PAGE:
It's not about the house.

Friday, March 9, 2007

Squirrels and Rats and Renegade Broads

I’m going to say this right now, and I hope you all will call me on it should I ever renege:

I will never rent a storage space.

There’s a thing in the Times today about how people are using these rent-by-the-square-foot stash-cubbies to convince themselves they don’t have as much stuff as they used to, or to give themselves more space to get more stuff. I will never do that.

Here’s how I know:

I live with a person (let’s call him “Johnny”) who has a hard time throwing anything away. Or letting anybody else throw anything away. That card table you put out for the trash last January when you realized it wasn’t good enough for company anymore and you were never going to be taking it with you on a camping trip again? It’s in my basement.

We have broken lawn mowers that somebody has sworn are going to work again someday. We have wine bottles enough to take over for poor, dead Mr. Gallo. We have a second freezer full of the heads and carcasses of fish that folks have caught, filleted and passed along. We have a scythe – a scythe! – the only possible use for which might be to give me tetanus.

We’re set. I don’t need any more space for this stuff.

Here’s a true story: Last year, I managed to convince this “Johnny” that we had too many old t-shirts between us, that we ought to thin the ranks and toss some out. Don’t ask me how I managed to convince him, but I did. He wanted to give them to Goodwill, but the only ones he was willing to let go were too far gone for Goodwill, in my opinion, so he said we ought to keep them to be rags.

Fine. So I put the old and ratty t-shirts in a trash bag in the basement. I even, over the intervening year, went into the bag once or twice to rag a shirt out when I was stripping woodwork. But I didn’t rag them up ahead of time, and I forgot to put a label on the bag.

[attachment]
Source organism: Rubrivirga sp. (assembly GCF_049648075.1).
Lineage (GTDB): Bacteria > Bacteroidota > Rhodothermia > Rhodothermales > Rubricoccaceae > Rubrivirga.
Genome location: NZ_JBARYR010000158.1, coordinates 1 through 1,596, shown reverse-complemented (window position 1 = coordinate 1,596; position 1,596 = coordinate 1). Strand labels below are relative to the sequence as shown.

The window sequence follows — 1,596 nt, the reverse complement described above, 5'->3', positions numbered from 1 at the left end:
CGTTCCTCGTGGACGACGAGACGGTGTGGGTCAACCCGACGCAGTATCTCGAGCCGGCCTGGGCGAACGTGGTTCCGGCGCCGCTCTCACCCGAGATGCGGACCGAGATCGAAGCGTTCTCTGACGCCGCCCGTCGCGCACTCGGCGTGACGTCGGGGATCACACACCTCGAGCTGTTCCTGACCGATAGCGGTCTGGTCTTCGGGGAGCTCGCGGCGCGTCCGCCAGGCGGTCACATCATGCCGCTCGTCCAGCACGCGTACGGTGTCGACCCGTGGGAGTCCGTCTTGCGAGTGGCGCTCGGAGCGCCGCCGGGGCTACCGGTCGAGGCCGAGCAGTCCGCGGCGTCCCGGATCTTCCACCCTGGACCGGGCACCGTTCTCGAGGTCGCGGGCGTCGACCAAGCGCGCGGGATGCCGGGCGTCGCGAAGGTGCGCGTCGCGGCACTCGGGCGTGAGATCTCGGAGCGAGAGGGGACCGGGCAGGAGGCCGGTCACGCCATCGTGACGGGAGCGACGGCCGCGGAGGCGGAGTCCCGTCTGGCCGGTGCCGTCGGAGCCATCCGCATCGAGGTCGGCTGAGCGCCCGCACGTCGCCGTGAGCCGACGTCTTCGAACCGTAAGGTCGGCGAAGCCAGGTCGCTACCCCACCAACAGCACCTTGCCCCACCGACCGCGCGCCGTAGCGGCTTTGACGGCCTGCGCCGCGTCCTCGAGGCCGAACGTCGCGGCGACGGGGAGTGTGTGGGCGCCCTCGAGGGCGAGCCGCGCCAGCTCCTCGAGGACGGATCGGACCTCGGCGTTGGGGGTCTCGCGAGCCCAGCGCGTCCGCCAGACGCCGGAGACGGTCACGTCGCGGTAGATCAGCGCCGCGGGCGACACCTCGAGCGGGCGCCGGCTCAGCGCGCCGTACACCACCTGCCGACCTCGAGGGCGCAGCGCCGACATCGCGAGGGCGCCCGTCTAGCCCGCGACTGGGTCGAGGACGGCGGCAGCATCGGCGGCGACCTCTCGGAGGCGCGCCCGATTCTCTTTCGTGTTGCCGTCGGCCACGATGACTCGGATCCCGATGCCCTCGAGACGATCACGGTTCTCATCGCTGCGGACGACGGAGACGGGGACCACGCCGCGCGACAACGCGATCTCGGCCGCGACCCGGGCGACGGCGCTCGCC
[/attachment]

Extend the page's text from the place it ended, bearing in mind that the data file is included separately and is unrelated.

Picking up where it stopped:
Last month, when I wasn’t home, “Johnny” was looking in the basement for something else I don’t remember, and he found this unlabelled bag of shirts. Perfectly good shirts! What were they doing in the basement?

He brought them up, ran the whole bag’s worth through the laundry, folded them all up and put them all away. I came home to find a shirt I’d forgotten that I used to own – one that says “William Kennedy Smith… meet Thelma and Louise” – in a place of honor in my t-shirt drawer.

Now, let’s forget about the fact that this is the first time he’s washed and dried and folded and put away laundry in recent memory. I’d loved this shirt. I’d bought it at a gay pride rally in New York – oh, it must be fifteen years ago, at least. My dad said it made no sense because William Kennedy Smith was found not guilty, but I was young enough to know that guilt or innocence was not the point.

I still love the shirt. It reminds me of the friend I was visiting in New York at the rally where I bought it, who has been living strong with HIV a dozen years now. It reminds me of being 22 and beautiful. And idealistic. And just a little dumb. It reminds me of my Dad – who’s also still with us, by the way (hi, Dad!). And I still love Thelma, and Louise. But I’ve moved on.

It wasn’t easy, moving on. The shirt was threadbare and yellowed by the time I finally managed to give it up. I’d tried a bunch of times before and failed, but at long last I’d succeeded. And I realized, when I saw it, that I hadn’t even noticed it was missing – but now that it was back I wanted it again.

So I took the shears and chopped it into rags. Because I refuse to become the Collyer Brothers, no matter what this “Johnny” has to say!

Except for no I didn’t. The rest of the ratty t-shirts got the shears, but I tossed the girls under my bed for safekeeping. I’m sure I’ll never wear the shirt again – well, almost sure – but I couldn’t stand to throw it out a second time.

Hm. I never noticed how much room there is under that bed there. It’s like its own little secret storage space. I wonder what else I could squirrel away without having to admit anything to the pack rat that I live with…*

But I’m not renting it. I own it. See? There’s a difference. I swear.

* (two rodent metaphors in one sentence – not bad, eh? at least there aren’t any spiders in it this time – and there could have been, what with that bag of t-shirts in the basement…)

1 comment:

Charlie said...

If you frame it and hang it on the wall it magically becomes "ART" and not junk.